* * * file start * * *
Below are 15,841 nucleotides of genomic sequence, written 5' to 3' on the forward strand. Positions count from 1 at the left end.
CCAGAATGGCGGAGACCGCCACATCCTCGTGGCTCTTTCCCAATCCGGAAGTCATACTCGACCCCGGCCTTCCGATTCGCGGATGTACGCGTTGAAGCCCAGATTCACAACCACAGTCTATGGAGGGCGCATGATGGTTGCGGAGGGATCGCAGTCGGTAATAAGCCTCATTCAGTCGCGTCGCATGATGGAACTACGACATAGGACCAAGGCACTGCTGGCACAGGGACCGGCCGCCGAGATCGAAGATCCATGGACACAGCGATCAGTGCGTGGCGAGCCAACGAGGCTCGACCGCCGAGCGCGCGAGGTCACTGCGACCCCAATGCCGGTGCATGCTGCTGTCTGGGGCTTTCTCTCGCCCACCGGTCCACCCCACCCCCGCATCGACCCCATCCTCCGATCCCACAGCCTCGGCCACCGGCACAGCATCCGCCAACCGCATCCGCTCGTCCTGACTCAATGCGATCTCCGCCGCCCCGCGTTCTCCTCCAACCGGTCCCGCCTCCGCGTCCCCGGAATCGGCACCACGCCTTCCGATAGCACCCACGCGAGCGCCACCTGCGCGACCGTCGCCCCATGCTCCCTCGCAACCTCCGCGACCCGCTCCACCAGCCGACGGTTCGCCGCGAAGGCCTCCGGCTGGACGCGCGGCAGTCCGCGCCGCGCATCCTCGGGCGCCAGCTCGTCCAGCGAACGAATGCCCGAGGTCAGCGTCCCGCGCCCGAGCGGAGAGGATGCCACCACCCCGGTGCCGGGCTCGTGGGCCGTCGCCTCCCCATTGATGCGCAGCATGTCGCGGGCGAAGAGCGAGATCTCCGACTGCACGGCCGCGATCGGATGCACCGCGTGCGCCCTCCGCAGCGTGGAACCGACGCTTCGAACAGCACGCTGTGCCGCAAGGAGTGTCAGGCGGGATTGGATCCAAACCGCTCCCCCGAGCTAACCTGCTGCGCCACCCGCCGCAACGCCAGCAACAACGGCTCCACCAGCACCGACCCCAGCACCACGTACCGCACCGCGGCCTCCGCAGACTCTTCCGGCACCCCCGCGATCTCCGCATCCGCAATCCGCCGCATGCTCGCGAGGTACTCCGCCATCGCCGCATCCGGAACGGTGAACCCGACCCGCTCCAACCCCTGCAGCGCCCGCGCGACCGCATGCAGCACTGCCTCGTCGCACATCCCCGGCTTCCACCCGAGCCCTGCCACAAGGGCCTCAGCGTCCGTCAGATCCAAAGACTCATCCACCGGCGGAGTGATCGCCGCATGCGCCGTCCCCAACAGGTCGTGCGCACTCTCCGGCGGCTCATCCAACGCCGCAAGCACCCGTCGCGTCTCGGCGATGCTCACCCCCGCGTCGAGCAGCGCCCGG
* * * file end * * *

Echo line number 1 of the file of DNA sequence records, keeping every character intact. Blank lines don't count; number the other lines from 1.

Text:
Below are 15,841 nucleotides of genomic sequence, written 5' to 3' on the forward strand. Positions count from 1 at the left end.